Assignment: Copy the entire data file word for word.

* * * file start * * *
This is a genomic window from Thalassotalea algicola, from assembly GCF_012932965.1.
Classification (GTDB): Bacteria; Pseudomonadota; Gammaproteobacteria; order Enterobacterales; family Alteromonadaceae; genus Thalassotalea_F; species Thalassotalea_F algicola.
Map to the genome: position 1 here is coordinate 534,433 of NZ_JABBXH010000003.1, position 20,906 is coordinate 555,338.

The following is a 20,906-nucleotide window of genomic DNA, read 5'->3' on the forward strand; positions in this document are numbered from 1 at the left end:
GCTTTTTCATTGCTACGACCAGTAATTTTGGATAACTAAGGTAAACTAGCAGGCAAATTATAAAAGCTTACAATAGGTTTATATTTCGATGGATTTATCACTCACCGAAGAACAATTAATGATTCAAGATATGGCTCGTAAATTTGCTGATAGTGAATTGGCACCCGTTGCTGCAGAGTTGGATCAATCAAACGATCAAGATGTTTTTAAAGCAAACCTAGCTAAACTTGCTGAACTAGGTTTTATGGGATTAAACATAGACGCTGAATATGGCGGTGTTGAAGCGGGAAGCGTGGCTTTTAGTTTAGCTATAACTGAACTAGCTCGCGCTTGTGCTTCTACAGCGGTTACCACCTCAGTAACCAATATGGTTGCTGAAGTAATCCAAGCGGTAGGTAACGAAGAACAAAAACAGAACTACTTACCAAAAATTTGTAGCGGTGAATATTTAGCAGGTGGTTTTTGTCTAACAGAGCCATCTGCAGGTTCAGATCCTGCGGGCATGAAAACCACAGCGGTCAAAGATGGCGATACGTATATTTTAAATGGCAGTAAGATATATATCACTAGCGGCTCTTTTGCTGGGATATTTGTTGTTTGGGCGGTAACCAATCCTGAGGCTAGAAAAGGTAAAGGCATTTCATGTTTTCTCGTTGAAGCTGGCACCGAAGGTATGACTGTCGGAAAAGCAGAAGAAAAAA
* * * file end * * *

This is a genomic window from Thalassotalea algicola, from assembly GCF_012932965.1.
Classification (GTDB): Bacteria; Pseudomonadota; Gammaproteobacteria; order Enterobacterales; family Alteromonadaceae; genus Thalassotalea_F; species Thalassotalea_F algicola.
Map to the genome: position 1 here is coordinate 534,433 of NZ_JABBXH010000003.1, position 20,906 is coordinate 555,338.

The following is a 20,906-nucleotide window of genomic DNA, read 5'->3' on the forward strand; positions in this document are numbered from 1 at the left end:
GCTTTTTCATTGCTACGACCAGTAATTTTGGATAACTAAGGTAAACTAGCAGGCAAATTATAAAAGCTTACAATAGGTTTATATTTCGATGGATTTATCACTCACCGAAGAACAATTAATGATTCAAGATATGGCTCGTAAATTTGCTGATAGTGAATTGGCACCCGTTGCTGCAGAGTTGGATCAATCAAACGATCAAGATGTTTTTAAAGCAAACCTAGCTAAACTTGCTGAACTAGGTTTTATGGGATTAAACATAGACGCTGAATATGGCGGTGTTGAAGCGGGAAGCGTGGCTTTTAGTTTAGCTATAACTGAACTAGCTCGCGCTTGTGCTTCTACAGCGGTTACCACCTCAGTAACCAATATGGTTGCTGAAGTAATCCAAGCGGTAGGTAACGAAGAACAAAAACAGAACTACTTACCAAAAATTTGTAGCGGTGAATATTTAGCAGGTGGTTTTTGTCTAACAGAGCCATCTGCAGGTTCAGATCCTGCGGGCATGAAAACCACAGCGGTCAAAGATGGCGATACGTATATTTTAAATGGCAGTAAGATATATATCACTAGCGGCTCTTTTGCTGGGATATTTGTTGTTTGGGCGGTAACCAATCCTGAGGCTAGAAAAGGTAAAGGCATTTCATGTTTTCTCGTTGAAGCTGGCACCGAAGGTATGACTGTCGGAAAAGCAGAAGAAAAAA